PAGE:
British Museum set to name Geman art historian Hartwig Fischer as successor to Neil MacGregor

The last time a foreigner helmed the British institution was 150 years ago

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The Independent Culture

The British Museum has chosen German art historian Hartwig Fischer to succeed Neil MacGregor, the first foreign director in over 150 years.

While the museum declined to comment on the prospective appointment this morning it is understood Dr Fischer, currently director general of the Dresden State Art Collections, has been recommended to the Prime Minister who has to approve the hire.

It is hoped that his appointment, which follows a five-month search for MacGregor's replacement, will be confirmed later today.   

Fischer, who is little known in the UK, is responsible for 14 museums and four separate institutions in four cities as part of his current post.

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Outgoing British Museum director Neil MacGregor

He is the first foreign-born director since Anthony Panizzi was appointed ‘principal librarian’ – the previous title of the director when the British Museum and British Library were joined – in 1856.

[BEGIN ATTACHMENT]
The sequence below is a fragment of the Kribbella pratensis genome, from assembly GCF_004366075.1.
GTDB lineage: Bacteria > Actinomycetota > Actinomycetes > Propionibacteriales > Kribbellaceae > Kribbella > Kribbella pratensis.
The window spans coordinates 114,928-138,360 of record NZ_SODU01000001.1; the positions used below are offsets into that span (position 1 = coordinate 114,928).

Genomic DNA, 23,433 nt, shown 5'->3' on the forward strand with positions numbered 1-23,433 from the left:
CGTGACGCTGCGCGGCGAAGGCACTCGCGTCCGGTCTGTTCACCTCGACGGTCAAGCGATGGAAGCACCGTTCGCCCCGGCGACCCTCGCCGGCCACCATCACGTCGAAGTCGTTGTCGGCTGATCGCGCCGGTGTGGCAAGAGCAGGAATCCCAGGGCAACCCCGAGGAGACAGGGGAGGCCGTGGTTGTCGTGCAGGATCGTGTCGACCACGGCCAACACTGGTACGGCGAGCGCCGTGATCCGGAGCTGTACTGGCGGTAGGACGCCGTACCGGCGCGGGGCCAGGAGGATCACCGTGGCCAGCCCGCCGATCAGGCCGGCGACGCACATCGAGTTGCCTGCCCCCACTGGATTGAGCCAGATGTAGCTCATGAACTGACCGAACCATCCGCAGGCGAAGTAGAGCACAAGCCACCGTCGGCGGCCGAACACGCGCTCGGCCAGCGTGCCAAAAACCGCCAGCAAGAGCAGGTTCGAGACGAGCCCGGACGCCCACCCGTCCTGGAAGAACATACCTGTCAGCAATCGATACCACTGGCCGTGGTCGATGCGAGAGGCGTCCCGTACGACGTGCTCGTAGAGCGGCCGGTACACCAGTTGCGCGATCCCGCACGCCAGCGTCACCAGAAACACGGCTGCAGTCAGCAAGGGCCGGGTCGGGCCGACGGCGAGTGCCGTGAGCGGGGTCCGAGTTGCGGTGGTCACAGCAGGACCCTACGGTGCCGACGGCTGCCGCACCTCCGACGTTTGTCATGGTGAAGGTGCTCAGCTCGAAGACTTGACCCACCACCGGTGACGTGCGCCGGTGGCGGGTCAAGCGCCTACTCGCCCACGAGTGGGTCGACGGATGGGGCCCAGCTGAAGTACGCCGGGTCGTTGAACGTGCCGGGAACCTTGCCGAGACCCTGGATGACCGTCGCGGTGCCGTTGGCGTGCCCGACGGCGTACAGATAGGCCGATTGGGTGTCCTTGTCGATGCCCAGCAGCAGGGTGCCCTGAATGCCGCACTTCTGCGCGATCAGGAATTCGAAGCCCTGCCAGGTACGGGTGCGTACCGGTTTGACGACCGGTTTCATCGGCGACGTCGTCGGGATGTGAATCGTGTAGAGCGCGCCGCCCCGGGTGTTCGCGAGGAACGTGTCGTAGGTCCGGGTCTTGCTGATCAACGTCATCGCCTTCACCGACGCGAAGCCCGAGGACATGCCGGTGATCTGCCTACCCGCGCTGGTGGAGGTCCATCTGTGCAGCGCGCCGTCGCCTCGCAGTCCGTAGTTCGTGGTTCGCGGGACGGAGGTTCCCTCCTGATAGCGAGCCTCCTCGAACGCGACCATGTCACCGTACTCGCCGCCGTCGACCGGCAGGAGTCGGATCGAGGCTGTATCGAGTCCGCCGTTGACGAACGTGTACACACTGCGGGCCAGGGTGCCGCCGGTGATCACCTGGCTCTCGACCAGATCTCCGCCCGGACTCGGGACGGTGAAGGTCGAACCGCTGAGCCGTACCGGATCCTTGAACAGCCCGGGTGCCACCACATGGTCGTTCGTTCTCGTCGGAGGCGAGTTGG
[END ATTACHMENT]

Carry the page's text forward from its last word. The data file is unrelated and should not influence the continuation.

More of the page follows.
He succeeded Martin Roth, current director of the Victoria and Albert Museum, in the post. Since 2012 he has worked on modernising the state art collections which date back to the 16th century.

Previously, the 52-year-old was director of the Folkwang Museum in Essen where he oversaw the restoration of the historic museum.

Providing the Prime Minister approves the appointment, Dr Fischer takes on an institution that has been dramatically transformed under MacGregor’s 13-year leadership.

What had been an ailing institution struggling for relevancy has transformed into the UK’s most popular visitor attraction. Attendance has risen 50 per cent since he joined in August 2002 and he has presided over a series of blockbuster exhibitions including Life and Death in Pompeii and Herculaneum.

The museum was also transformed with a new building for exhibition space and conservation and scientific facilities.

In what could almost be seen as a cultural exchange, one of MacGregor’s new roles will be chairing an advisory board to to make recommendations to Monika Grütters, the German minister of culture on the development of the Humboldt-Forum. 

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